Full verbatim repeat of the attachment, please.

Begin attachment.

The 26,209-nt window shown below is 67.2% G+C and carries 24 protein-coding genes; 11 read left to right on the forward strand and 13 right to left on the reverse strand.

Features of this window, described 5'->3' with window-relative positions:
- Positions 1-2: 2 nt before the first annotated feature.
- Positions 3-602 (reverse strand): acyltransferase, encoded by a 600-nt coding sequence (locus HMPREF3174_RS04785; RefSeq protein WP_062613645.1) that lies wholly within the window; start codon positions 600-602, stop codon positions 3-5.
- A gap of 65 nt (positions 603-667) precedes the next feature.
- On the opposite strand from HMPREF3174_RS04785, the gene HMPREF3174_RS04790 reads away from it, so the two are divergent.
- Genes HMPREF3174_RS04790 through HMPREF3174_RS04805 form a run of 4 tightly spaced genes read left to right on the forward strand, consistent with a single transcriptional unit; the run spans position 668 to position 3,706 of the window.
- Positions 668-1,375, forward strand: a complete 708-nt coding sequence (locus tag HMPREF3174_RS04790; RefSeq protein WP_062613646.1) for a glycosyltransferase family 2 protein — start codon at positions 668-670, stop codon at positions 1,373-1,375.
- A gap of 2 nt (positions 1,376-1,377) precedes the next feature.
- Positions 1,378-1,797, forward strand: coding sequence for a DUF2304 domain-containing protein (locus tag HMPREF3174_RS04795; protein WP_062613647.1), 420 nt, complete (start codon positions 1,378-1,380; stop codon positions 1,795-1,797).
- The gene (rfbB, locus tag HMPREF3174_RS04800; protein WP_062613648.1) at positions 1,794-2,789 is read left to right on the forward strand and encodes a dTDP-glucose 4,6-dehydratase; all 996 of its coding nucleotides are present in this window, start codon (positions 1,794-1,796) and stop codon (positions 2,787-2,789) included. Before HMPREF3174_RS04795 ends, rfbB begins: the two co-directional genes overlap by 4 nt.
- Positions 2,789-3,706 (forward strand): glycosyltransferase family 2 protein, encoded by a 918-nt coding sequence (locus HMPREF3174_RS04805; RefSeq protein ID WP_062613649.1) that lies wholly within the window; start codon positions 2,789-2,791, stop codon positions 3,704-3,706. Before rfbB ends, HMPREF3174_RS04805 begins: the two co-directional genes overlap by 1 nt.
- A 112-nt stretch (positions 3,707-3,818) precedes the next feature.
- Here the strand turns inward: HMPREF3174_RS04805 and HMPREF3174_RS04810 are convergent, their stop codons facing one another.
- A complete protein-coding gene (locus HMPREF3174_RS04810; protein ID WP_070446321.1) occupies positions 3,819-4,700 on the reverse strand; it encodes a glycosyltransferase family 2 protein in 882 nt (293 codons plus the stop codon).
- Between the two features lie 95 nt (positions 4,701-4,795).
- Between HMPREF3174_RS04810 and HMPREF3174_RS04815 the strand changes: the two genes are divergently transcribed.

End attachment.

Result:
The 26,209-nt window shown below is 67.2% G+C and carries 24 protein-coding genes; 11 read left to right on the forward strand and 13 right to left on the reverse strand.

Features of this window, described 5'->3' with window-relative positions:
- Positions 1-2: 2 nt before the first annotated feature.
- Positions 3-602 (reverse strand): acyltransferase, encoded by a 600-nt coding sequence (locus HMPREF3174_RS04785; RefSeq protein WP_062613645.1) that lies wholly within the window; start codon positions 600-602, stop codon positions 3-5.
- A gap of 65 nt (positions 603-667) precedes the next feature.
- On the opposite strand from HMPREF3174_RS04785, the gene HMPREF3174_RS04790 reads away from it, so the two are divergent.
- Genes HMPREF3174_RS04790 through HMPREF3174_RS04805 form a run of 4 tightly spaced genes read left to right on the forward strand, consistent with a single transcriptional unit; the run spans position 668 to position 3,706 of the window.
- Positions 668-1,375, forward strand: a complete 708-nt coding sequence (locus tag HMPREF3174_RS04790; RefSeq protein WP_062613646.1) for a glycosyltransferase family 2 protein — start codon at positions 668-670, stop codon at positions 1,373-1,375.
- A gap of 2 nt (positions 1,376-1,377) precedes the next feature.
- Positions 1,378-1,797, forward strand: coding sequence for a DUF2304 domain-containing protein (locus tag HMPREF3174_RS04795; protein WP_062613647.1), 420 nt, complete (start codon positions 1,378-1,380; stop codon positions 1,795-1,797).
- The gene (rfbB, locus tag HMPREF3174_RS04800; protein WP_062613648.1) at positions 1,794-2,789 is read left to right on the forward strand and encodes a dTDP-glucose 4,6-dehydratase; all 996 of its coding nucleotides are present in this window, start codon (positions 1,794-1,796) and stop codon (positions 2,787-2,789) included. Before HMPREF3174_RS04795 ends, rfbB begins: the two co-directional genes overlap by 4 nt.
- Positions 2,789-3,706 (forward strand): glycosyltransferase family 2 protein, encoded by a 918-nt coding sequence (locus HMPREF3174_RS04805; RefSeq protein ID WP_062613649.1) that lies wholly within the window; start codon positions 2,789-2,791, stop codon positions 3,704-3,706. Before rfbB ends, HMPREF3174_RS04805 begins: the two co-directional genes overlap by 1 nt.
- A 112-nt stretch (positions 3,707-3,818) precedes the next feature.
- Here the strand turns inward: HMPREF3174_RS04805 and HMPREF3174_RS04810 are convergent, their stop codons facing one another.
- A complete protein-coding gene (locus HMPREF3174_RS04810; protein ID WP_070446321.1) occupies positions 3,819-4,700 on the reverse strand; it encodes a glycosyltransferase family 2 protein in 882 nt (293 codons plus the stop codon).
- Between the two features lie 95 nt (positions 4,701-4,795).
- Between HMPREF3174_RS04810 and HMPREF3174_RS04815 the strand changes: the two genes are divergently transcribed.